by Bernie Niemeier
Ask almost anyone about big changes over the past couple of generations, and technology is sure to make their short list. Technology has visibly and dramatically changed how we communicate, work and play.
But, what about energy? While less visible than technology, energy powers our daily lives in ways that were completely unforeseen a few decades ago. With the exception of gasoline prices, energy’s impact on daily life is largely taken for granted. We simply expect that the lights will come on with the flick of a switch.
It’s not that way everywhere in the world. In fact, much of the developing world does not enjoy the same abundance of energy that we take for granted.
Here’s the rub: The rest of the world wants more energy and is growing fast in its use. One-quarter to one-third of the world’s households currently lack electricity. Prosperity in the United States depends to a large degree on growth in worldwide standards of living, which inherently leads to more energy consumption.
Like most large problems, energy is a global issue. Energy also is an international commodity. France supplies nuclear energy to Germany. Oil companies operate around the world. Closer to home, coal is Virginia’s second largest export.
As popular as energy independence for the United States may be with the public at large, the fact remains that energy prices always will be subject to changes in global supply and demand. Thinking otherwise leads to national isolation. History and basic economics have proved protectionism to be harmful.
There are many reasons to develop alternative energy sources. The mention of coal in a previous paragraph likely brings a shudder to the more environmentally sensitive. Nevertheless, fossil fuels are the de facto mainstay of the world’s energy supply. Increasing global demand, especially in developing countries, will do little to change the lopsided niche supply of renewables.
The energy debate is fraught with conflicting interests. Wind power farms in the Midwest sound good to those in other states, that is until the need for power lines creeps into someone’s backyard.
There is staunch opposition to mountaintop removal from many who don’t live in the mountains, while many who do live there welcome the jobs that mining companies provide.
Nuclear sources supply roughly one-third of Virginia’s electricity. There are 104 nuclear reactors in the U.S., including four here. Virtually all reactors in the U.S. will be relicensed for an additional 20 years past their original licensing period, and then they will need to be replaced. The aging fleet of U.S. reactors cannot operate safely for unlimited periods of time.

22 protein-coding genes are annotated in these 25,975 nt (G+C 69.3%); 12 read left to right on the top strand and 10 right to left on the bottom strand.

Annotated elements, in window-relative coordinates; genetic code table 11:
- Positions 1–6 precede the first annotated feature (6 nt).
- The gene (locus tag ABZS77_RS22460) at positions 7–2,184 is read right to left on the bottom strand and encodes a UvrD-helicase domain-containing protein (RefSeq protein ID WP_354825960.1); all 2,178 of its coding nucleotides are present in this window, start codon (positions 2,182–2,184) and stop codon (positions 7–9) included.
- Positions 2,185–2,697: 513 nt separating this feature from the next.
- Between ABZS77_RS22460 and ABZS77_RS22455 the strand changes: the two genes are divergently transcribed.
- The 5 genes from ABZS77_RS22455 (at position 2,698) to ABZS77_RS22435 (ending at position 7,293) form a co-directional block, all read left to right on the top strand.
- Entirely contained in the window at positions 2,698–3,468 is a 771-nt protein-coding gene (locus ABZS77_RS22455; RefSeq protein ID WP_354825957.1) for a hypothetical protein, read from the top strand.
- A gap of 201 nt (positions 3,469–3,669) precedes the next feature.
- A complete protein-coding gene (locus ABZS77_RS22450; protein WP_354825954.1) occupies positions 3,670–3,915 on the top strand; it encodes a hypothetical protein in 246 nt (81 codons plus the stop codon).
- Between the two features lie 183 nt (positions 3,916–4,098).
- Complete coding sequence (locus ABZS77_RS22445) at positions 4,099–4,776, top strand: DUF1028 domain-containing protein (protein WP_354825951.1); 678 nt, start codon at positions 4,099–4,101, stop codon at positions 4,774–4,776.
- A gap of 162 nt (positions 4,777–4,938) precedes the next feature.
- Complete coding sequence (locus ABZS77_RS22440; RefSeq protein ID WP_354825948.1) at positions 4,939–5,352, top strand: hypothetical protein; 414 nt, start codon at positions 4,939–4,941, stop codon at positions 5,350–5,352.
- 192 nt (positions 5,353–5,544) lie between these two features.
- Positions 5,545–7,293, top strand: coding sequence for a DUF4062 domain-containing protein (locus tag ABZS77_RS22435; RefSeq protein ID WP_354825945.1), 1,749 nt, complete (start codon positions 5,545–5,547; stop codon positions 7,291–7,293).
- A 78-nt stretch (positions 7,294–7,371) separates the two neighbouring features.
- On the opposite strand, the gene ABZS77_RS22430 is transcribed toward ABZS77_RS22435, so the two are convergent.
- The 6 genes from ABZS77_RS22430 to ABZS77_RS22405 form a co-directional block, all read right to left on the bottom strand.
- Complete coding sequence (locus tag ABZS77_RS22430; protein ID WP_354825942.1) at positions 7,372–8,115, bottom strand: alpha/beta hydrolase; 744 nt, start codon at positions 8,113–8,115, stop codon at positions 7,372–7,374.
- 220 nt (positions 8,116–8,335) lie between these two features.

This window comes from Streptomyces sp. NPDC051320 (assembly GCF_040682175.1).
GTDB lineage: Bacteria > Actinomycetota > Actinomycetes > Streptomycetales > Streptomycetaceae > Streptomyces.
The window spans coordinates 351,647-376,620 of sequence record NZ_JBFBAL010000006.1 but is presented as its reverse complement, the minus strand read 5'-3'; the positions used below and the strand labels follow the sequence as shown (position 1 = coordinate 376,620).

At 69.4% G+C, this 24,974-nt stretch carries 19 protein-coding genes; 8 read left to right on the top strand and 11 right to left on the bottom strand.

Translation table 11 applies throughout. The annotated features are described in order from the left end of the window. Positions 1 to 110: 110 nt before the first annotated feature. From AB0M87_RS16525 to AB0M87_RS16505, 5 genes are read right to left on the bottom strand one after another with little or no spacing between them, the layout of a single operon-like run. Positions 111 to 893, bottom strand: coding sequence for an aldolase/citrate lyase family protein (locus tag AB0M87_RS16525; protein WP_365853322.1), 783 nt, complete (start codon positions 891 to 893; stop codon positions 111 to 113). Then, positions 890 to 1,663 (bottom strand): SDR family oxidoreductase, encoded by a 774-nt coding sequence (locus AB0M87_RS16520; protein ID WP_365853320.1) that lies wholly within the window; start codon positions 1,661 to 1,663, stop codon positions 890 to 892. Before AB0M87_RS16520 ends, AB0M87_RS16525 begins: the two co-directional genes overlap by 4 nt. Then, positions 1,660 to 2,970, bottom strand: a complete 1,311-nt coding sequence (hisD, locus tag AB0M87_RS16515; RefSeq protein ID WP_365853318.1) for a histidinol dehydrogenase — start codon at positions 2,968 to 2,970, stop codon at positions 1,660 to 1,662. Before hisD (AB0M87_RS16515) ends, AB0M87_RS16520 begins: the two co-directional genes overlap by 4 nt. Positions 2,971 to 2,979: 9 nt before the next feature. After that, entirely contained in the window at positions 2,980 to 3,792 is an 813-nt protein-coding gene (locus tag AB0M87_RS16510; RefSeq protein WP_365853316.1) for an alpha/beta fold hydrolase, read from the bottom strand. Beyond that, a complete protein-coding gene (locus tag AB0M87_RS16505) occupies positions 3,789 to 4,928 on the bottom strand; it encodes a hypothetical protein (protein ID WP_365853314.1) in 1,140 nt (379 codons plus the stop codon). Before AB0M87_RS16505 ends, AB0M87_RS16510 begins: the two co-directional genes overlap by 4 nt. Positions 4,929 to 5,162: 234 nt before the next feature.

The Gulf oil spill, flooded coal mines in Australia, turmoil in the Mideast and North Africa, and nuclear facilities rendered unstable by the Japanese tsunami all make energy supply an urgent topic of public interest.
Much like repairing our nation’s bridges and highways, the development of new energy supplies is slowed by two factors: money and time. We need big investments in both conventional and alternative energy supplies, and we need them sooner rather than later.
There is no doubt that energy costs will continue to rise, but the cost of delaying such actions runs the risk of significant shortages that will make our problems far worse.
I often wonder whether technology and the speed of information now make it less likely that democracy can stay abreast of the need for change. It is quite possible that partisanship and special-interest groups, as well as fractious battles over land use, safety and the environment, are rendering us less efficient.
Virginia has much to gain from investing in a multitude of energy-related initiatives. We have the research and commercialization capabilities, as well as the natural resources to be leaders in the new energy economy.
Technology has been a highly visible agent of change over the past few decades. Energy is the new frontier. The world economy will require it.Tweet
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